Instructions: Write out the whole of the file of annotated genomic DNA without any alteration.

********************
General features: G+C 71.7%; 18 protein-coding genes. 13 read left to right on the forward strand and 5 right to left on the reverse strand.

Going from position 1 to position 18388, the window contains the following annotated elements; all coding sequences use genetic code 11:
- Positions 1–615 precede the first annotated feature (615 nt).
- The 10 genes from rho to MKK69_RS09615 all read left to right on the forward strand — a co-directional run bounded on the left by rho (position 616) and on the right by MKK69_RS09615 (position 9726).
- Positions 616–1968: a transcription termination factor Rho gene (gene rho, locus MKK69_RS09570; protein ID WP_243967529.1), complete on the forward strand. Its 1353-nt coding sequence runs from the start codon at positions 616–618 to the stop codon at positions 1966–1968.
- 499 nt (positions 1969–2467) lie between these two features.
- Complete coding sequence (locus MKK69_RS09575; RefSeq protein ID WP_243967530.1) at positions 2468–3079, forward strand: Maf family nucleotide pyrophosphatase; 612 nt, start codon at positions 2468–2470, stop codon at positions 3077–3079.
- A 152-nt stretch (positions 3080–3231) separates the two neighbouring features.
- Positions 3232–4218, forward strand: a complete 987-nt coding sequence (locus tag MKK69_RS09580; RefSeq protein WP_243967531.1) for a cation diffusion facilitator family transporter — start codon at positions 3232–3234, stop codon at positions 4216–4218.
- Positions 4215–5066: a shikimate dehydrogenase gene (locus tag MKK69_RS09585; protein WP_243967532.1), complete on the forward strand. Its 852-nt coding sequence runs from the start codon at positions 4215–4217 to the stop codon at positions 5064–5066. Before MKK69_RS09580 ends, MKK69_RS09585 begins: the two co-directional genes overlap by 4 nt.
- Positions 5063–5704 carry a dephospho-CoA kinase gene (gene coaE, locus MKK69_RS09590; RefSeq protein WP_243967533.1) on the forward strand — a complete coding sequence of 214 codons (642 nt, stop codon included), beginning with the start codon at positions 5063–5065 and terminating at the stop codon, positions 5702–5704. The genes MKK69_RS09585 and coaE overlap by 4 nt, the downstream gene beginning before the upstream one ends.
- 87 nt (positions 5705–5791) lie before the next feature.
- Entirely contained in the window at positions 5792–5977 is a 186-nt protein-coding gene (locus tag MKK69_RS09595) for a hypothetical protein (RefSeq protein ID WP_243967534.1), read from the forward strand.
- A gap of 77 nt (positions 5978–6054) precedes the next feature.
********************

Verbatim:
General features: G+C 71.7%; 18 protein-coding genes. 13 read left to right on the forward strand and 5 right to left on the reverse strand.

Going from position 1 to position 18388, the window contains the following annotated elements; all coding sequences use genetic code 11:
- Positions 1–615 precede the first annotated feature (615 nt).
- The 10 genes from rho to MKK69_RS09615 all read left to right on the forward strand — a co-directional run bounded on the left by rho (position 616) and on the right by MKK69_RS09615 (position 9726).
- Positions 616–1968: a transcription termination factor Rho gene (gene rho, locus MKK69_RS09570; protein ID WP_243967529.1), complete on the forward strand. Its 1353-nt coding sequence runs from the start codon at positions 616–618 to the stop codon at positions 1966–1968.
- 499 nt (positions 1969–2467) lie between these two features.
- Complete coding sequence (locus MKK69_RS09575; RefSeq protein ID WP_243967530.1) at positions 2468–3079, forward strand: Maf family nucleotide pyrophosphatase; 612 nt, start codon at positions 2468–2470, stop codon at positions 3077–3079.
- A 152-nt stretch (positions 3080–3231) separates the two neighbouring features.
- Positions 3232–4218, forward strand: a complete 987-nt coding sequence (locus tag MKK69_RS09580; RefSeq protein WP_243967531.1) for a cation diffusion facilitator family transporter — start codon at positions 3232–3234, stop codon at positions 4216–4218.
- Positions 4215–5066: a shikimate dehydrogenase gene (locus tag MKK69_RS09585; protein WP_243967532.1), complete on the forward strand. Its 852-nt coding sequence runs from the start codon at positions 4215–4217 to the stop codon at positions 5064–5066. Before MKK69_RS09580 ends, MKK69_RS09585 begins: the two co-directional genes overlap by 4 nt.
- Positions 5063–5704 carry a dephospho-CoA kinase gene (gene coaE, locus MKK69_RS09590; RefSeq protein WP_243967533.1) on the forward strand — a complete coding sequence of 214 codons (642 nt, stop codon included), beginning with the start codon at positions 5063–5065 and terminating at the stop codon, positions 5702–5704. The genes MKK69_RS09585 and coaE overlap by 4 nt, the downstream gene beginning before the upstream one ends.
- 87 nt (positions 5705–5791) lie before the next feature.
- Entirely contained in the window at positions 5792–5977 is a 186-nt protein-coding gene (locus tag MKK69_RS09595) for a hypothetical protein (RefSeq protein ID WP_243967534.1), read from the forward strand.
- A gap of 77 nt (positions 5978–6054) precedes the next feature.